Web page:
Kant on trust

Updated Wednesday 30th August 2006

What was Immanuel Kant's approach to the question of trust?

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Mistrust and suspicion are on the increase in our society; and confidence in our institutions is in decline. To understand why a “crisis of trust” is so serious, we must take account of the philosophy of Immanuel Kant, who placed honesty and trustworthiness at the heart of his theory of how we should live.

Kant (1724-1804) spent his whole life in Königsberg, in Prussia, and taught at the local university. He produced some of the most profound works of philosophy ever written, in metaphysics and aesthetics as well as in ethics, and is generally regarded as the most important philosopher since Aristotle. He wrote several works of moral philosophy, but the best-known is the short but enormously influential Groundwork of the Metaphysic of Morals (1785), which has inspired many contemporary philosophers, including Onora O’Neill. His influence can also be seen in the wider world, in the everyday recognition of the moral importance of informed consent and of human dignity.

The most important features of Kant’s ethical theory are his conceptions of human worth, and of the ideal moral community. Kant believes that all people have absolute value, or dignity, because they can be autonomous and rational, and that they should be treated in ways that recognize these capacities. Kant gives two accounts of how to treat other people.

First, he thinks that when you decide what to do, you should act on a principle that others could adopt and act on; you should not treat yourself as an exception to the rule. This is Kant’s version of the Golden Rule, “do as you would be done by” that is found in many different religious and ethical systems.

Secondly, Kant thinks that you must not use other people in ways to which they could not consent. You ought to respect others; you should not use or manipulate them simply as a means to benefit yourself. People should be treated as having dignity, as “ends”, not merely as means. Kant develops a picture of the ideal moral community using this conception of how people should be treated. The ideal community is a “kingdom of ends” in which people are never merely used by others, and no one acts on principles to which others could not consent.

According to Kant’s system, there are certain ways of acting that are always wrong, categorically wrong for any person, at any time, in any society. For example, it is always wrong to make a false promise, a promise which you do not intend to keep. When you make a false promise, you are acting on a principle that could not be adopted by everyone.

It is absolutely impossible for everyone to adopt and act on a principle of making false promises; if everyone did, no one would trust anyone else, or believe that they would honour their promises. False promising would be impossible, because no one would accept your promise. When you make a false promise, you are relying on other people honestly keeping their promises; you are treating yourself as an exception.

If you lie to someone, or make a promise that you do not intend to keep, you treat others as means, not as ends. You may be lying to that person to benefit yourself, in which case you are certainly using him as a means. But for Kant, lying is wrong whatever reason you have for the lie. Kant is deeply opposed to utilitarian theories, according to which lying to someone to make him happier is entirely justified. Even if you are trying to benefit the person to whom you are lying by shielding him from the harsh truth, you are treating that person in a way to which he could not give consent. Lying to someone is trying to deceive them, trying to give them false beliefs about what you are really doing. On Kant’s view, that cannot be right.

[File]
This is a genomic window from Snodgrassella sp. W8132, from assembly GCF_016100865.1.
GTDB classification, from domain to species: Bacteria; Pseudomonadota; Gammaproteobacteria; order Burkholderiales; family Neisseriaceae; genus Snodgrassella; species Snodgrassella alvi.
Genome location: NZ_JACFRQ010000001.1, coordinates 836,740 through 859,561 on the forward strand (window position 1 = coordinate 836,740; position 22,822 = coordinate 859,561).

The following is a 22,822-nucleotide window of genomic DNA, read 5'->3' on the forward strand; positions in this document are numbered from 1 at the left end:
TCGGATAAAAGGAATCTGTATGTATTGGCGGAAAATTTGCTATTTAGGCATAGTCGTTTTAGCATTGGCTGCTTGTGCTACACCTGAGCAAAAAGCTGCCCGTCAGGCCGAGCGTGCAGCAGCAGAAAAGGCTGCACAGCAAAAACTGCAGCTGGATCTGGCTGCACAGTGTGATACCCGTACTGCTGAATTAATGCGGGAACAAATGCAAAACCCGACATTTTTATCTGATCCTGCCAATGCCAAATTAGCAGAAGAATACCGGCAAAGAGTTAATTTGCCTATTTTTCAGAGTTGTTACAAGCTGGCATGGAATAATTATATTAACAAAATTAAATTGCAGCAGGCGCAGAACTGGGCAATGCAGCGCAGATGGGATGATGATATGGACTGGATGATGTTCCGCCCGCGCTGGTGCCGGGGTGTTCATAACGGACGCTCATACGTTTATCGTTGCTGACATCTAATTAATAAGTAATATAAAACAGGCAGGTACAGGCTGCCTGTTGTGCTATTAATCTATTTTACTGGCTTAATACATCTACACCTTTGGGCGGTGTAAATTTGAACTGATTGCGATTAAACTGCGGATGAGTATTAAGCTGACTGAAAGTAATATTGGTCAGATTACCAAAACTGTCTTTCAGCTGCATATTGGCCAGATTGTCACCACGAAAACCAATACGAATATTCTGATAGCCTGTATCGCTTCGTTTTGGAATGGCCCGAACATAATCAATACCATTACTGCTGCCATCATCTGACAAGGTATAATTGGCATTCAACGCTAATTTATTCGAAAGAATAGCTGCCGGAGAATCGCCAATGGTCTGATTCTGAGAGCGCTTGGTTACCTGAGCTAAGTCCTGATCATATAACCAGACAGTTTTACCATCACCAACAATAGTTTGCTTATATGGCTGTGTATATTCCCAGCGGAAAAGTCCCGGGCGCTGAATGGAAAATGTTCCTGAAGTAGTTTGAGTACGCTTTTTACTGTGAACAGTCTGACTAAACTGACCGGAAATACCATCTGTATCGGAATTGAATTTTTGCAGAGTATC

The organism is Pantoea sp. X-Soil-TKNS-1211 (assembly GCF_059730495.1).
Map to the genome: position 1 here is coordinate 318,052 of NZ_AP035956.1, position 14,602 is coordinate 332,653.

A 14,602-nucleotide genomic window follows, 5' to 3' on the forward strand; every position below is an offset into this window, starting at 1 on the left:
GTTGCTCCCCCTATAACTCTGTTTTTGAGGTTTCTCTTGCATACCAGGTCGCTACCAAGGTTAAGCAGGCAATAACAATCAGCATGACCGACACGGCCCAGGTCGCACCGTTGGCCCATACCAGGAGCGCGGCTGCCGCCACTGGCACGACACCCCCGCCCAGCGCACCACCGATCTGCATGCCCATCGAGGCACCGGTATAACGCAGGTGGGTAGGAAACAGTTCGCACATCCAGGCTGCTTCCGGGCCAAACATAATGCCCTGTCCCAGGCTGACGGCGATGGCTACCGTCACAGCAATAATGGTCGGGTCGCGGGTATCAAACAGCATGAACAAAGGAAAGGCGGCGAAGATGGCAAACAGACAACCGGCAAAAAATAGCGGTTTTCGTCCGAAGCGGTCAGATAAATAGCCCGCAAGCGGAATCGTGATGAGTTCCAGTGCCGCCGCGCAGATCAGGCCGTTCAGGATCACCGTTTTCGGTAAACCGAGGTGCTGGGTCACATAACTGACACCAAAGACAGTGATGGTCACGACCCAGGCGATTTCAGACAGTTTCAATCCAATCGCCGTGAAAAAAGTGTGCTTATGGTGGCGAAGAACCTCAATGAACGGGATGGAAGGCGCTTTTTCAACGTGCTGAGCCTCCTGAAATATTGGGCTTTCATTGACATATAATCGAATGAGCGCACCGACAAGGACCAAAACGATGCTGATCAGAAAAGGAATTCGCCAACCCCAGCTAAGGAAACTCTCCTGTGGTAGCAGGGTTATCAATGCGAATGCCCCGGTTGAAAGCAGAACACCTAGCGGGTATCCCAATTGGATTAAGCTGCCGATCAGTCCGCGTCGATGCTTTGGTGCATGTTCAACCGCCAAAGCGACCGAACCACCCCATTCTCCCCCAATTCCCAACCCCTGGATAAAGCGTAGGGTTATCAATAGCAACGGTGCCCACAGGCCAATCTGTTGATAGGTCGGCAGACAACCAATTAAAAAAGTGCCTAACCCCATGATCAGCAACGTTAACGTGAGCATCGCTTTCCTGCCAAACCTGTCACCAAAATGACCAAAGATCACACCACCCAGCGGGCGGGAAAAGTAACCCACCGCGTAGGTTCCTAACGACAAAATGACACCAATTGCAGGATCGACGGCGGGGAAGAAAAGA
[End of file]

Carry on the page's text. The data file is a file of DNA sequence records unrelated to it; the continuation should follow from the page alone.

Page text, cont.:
Trusting relationships are important to Kant’s theory in several ways. Trust between people is indispensible as a means of acquiring other things of value. If we never trusted anyone, we could never learn anything useful from anyone else; after all, they might not be telling us the truth. Nor could we cooperate with other people in joint ventures; after all, they might fail to honour their side of the deal.

But in Kant’s theory, trust has a crucial role, too, in expressing our respect for ourselves and others. We treat people with respect when we refuse to lie to them, and when we refuse to make promises that we do not intend to keep. We treat them with respect when we place our trust in them, and expect them to deal honestly with us. Trust is fundamental to the relationships of respect between the members of the kingdom of ends, the ideal moral community.

Kant’s theory tells us to act on principles that could be adopted in the kingdom of ends, an ideal community, in which no one lies or breaks their promises, and everyone trusts everyone else. But in our society, which is so far from this ideal, isn’t Kant’s theory hopelessly impractical? At times, Kant is indeed too idealistic: he says that we should not lie even to a murderer who is looking for our friend, his intended victim. In the real world, we have to appreciate that not everyone is trustworthy, and that some people will take advantage of our honesty.

We have to learn to recognize those people with whom we will never be able to achieve relationships of respect and of trust. But when such relationships are possible, we must do our best to create and sustain them. We simply cannot afford not to. As Kant shows us, when trust breaks down, not only do we miss out on the benefits of cooperation, but we also lose something less tangible, but no less important: respect for one another.

 

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